Lingmoor Fell

Published 17 October 2011

Celebrating at the top of Lingmoor Fell

I was heading with a heavy rucksack and tent between Coniston and the National Trust’s Langdale campsite and had some fells in the way on my journey. And when you have fells in the way, you just have to go up them.

Having spent a happy morning in May doing Holme Fell I was heading with a heavy rucksack and tent between Coniston and the National Trust’s Langdale campsite and I walked on to Little Langdale in order to spend the afternoon tackling Lingmoor Fell.

Many will debate which is the best of Wainwright’s three ways to the top of the 469m high fell, but for my money you have to start at Little Langdale. The reason is a good, solid path that gently zig-zags up to a high height through a myriad of old quarries.

People heading down Lingmoor Fell

That’s nice but it gets better as you get higher. For suddenly you find yourself next to a crown of rock, a large slag head (or is it a giant cairn?) and a bench. And you sit and admire a view of Coniston Water, Wetherlam, Holme Fell and Coniston Water. Wow. What a summit you think, only to walk on and realise that it’s actually the mother of all false summits and actually you’ve still got a way to go.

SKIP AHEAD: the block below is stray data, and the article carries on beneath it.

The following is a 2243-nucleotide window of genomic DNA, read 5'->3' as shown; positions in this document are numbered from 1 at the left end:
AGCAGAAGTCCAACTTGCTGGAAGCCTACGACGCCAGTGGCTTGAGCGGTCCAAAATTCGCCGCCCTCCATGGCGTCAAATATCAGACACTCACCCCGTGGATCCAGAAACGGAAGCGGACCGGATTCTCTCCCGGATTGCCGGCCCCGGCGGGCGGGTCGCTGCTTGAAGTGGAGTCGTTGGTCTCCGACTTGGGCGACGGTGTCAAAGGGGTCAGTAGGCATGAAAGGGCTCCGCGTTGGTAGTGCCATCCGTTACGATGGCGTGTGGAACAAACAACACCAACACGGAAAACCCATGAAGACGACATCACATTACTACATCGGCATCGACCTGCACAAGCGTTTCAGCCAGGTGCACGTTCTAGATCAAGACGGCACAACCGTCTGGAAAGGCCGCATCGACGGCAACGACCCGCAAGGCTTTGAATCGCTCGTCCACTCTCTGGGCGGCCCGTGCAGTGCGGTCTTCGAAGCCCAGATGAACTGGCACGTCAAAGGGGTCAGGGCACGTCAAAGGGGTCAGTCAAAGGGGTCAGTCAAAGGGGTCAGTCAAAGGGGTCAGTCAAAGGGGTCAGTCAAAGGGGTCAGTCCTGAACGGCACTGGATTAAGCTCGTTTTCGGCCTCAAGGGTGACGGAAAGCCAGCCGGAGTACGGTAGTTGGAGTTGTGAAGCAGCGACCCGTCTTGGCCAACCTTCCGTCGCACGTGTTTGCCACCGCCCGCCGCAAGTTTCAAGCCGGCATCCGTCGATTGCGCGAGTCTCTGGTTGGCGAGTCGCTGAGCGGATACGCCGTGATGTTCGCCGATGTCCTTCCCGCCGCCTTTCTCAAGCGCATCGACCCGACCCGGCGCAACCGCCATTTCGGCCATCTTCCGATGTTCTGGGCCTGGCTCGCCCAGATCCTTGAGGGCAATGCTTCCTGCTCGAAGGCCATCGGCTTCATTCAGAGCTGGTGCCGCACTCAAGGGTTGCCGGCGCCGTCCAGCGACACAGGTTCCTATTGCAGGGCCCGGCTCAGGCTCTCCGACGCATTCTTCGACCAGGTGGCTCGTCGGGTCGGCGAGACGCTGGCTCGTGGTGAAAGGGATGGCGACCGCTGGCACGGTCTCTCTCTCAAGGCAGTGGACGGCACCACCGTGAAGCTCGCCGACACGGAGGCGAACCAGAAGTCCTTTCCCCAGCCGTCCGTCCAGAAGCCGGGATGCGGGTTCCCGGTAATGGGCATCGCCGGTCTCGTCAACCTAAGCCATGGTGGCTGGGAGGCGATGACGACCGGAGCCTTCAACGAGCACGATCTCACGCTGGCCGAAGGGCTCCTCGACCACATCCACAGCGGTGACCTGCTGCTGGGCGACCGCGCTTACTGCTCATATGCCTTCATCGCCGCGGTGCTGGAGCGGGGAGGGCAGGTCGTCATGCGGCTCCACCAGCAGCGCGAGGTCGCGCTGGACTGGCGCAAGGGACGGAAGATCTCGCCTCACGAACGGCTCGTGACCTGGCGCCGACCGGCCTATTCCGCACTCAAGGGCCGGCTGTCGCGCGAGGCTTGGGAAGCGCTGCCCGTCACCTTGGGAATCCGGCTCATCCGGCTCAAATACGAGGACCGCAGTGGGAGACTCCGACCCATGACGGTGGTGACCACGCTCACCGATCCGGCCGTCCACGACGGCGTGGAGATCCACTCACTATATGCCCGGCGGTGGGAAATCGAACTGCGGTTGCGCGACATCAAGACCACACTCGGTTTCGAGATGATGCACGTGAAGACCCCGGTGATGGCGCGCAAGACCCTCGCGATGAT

Eventually though you get to the real peak. The view of Coniston Water has disappeared as you clamber over a fence but instead there’s something even better. The Langdale Pikes, Bow Fell, Crinkle Crags and the other wonders of Langdale. Sitting on top you can only look and wonder at it all.

Blea Tarn and assorted Langdale Fells

Of course at some point you must come down, and as you do Langdale is laid bare in front of you. There’s the Band and Blea Tarn. Oh and the Esk Hause pass. All the wonderful things I’d be able to do if the weather holds! Oh and there’s one of the finest walkers pubs in Britain.

No one’s going to shake your hands or slap your back having done Lingmoor. Its ascent is not the stuff of legends. But the views when you do get up there, well they are legendary.

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